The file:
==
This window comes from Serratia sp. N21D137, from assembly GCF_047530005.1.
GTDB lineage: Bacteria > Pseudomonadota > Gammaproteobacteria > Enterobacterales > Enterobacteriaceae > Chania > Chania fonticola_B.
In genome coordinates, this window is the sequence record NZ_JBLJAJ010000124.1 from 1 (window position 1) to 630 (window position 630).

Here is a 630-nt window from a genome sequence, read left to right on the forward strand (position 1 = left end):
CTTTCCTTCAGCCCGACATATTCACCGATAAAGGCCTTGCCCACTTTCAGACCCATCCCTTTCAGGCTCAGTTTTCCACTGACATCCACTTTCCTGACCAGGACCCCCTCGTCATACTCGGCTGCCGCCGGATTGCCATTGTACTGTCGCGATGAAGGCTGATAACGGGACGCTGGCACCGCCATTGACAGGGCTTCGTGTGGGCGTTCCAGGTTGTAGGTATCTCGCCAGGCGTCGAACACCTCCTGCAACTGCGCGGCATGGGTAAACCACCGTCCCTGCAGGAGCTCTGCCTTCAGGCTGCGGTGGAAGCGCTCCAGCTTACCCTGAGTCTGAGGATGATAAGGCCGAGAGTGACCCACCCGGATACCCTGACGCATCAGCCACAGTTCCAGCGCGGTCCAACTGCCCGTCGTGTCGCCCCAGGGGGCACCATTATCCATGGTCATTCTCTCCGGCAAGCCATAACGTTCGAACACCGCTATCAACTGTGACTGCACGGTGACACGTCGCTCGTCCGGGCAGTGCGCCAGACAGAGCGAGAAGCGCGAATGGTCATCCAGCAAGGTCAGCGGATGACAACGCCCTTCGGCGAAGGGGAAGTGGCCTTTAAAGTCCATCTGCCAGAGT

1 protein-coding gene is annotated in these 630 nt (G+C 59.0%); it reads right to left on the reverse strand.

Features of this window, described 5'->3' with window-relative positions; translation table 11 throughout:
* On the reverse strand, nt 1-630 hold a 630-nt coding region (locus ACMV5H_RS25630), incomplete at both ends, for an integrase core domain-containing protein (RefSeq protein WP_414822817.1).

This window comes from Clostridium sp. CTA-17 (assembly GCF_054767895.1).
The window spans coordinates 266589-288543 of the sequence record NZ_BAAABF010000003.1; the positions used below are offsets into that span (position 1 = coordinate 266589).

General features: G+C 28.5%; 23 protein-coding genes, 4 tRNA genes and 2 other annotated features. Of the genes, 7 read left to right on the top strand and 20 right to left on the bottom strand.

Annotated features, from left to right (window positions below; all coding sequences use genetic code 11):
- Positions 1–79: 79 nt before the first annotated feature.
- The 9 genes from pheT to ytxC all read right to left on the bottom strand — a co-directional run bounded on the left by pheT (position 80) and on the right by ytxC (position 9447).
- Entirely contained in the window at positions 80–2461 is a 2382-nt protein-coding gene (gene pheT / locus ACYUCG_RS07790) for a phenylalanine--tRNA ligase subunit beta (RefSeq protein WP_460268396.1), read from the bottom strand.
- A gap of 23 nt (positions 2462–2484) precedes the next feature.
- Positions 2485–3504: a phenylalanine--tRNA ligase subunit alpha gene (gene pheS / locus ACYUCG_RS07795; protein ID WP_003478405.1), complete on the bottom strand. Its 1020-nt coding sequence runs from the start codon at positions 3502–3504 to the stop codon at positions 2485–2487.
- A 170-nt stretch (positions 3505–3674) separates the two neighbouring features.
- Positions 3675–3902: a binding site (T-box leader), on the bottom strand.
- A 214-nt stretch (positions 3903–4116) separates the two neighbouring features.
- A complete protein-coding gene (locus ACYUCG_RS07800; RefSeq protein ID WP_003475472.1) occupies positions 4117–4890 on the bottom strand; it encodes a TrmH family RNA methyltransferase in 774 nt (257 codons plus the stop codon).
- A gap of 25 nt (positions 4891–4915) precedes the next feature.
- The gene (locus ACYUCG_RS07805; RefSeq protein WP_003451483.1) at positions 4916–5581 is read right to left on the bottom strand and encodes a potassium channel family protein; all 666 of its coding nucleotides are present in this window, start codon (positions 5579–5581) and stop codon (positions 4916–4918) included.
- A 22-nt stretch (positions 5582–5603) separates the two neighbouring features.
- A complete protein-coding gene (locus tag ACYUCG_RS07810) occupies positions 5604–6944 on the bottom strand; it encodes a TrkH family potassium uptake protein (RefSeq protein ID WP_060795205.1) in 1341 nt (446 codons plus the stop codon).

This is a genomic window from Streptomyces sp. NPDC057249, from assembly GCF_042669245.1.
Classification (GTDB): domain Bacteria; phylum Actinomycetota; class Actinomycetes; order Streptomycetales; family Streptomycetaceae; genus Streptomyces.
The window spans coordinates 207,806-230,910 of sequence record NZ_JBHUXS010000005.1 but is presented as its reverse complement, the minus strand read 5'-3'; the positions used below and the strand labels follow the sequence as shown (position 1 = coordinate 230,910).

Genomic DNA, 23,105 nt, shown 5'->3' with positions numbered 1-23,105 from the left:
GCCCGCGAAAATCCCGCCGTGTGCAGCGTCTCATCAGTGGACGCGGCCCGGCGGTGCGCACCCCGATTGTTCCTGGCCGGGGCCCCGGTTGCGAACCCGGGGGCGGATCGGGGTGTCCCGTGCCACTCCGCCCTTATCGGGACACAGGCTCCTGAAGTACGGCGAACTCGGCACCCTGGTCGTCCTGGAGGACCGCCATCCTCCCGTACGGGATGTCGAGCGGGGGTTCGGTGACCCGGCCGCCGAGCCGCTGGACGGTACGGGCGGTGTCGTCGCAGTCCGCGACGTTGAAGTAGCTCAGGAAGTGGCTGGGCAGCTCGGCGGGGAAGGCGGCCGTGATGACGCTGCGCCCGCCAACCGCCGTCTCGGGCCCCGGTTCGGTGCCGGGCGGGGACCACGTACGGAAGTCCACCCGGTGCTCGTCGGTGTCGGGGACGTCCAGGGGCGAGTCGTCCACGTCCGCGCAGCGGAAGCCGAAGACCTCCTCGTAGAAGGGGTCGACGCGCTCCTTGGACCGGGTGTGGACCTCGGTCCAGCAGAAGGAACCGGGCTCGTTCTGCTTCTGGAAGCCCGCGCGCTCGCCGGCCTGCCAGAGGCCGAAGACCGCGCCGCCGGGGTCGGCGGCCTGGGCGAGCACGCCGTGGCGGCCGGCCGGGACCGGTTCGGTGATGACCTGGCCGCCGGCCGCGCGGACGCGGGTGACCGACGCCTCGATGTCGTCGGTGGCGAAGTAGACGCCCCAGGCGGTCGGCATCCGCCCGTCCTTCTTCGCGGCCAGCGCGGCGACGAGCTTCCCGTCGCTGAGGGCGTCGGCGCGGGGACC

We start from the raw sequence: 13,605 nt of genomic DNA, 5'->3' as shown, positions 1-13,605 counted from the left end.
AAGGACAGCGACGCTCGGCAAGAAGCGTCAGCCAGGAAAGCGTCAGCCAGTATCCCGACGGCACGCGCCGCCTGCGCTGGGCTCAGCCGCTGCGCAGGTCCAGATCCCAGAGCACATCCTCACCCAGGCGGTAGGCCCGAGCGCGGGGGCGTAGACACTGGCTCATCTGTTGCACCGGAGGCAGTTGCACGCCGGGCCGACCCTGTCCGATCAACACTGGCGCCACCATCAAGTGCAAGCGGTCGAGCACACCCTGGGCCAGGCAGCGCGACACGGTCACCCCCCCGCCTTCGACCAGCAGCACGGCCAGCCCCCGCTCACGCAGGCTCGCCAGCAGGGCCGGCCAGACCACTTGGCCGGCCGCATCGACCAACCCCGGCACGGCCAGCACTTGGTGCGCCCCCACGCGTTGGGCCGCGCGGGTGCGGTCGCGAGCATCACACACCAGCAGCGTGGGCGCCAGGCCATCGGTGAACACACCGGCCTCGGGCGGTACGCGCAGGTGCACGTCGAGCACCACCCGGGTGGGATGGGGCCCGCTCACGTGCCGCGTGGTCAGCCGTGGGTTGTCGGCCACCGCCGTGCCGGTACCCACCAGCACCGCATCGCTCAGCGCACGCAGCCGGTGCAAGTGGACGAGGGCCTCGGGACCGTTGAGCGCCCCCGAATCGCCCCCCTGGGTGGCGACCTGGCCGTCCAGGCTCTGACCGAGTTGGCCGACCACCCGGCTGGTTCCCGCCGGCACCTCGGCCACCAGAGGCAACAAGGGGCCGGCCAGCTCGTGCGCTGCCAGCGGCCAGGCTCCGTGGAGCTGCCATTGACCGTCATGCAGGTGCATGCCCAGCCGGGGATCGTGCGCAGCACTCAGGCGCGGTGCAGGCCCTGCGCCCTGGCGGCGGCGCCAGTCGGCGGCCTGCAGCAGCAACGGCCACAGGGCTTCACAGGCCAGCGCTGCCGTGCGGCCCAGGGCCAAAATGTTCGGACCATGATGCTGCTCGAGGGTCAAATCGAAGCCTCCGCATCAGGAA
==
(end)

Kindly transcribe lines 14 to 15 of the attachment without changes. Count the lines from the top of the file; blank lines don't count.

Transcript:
- The 9 genes from pheT to ytxC all read right to left on the bottom strand — a co-directional run bounded on the left by pheT (position 80) and on the right by ytxC (position 9447).
- Entirely contained in the window at positions 80–2461 is a 2382-nt protein-coding gene (gene pheT / locus ACYUCG_RS07790) for a phenylalanine--tRNA ligase subunit beta (RefSeq protein WP_460268396.1), read from the bottom strand.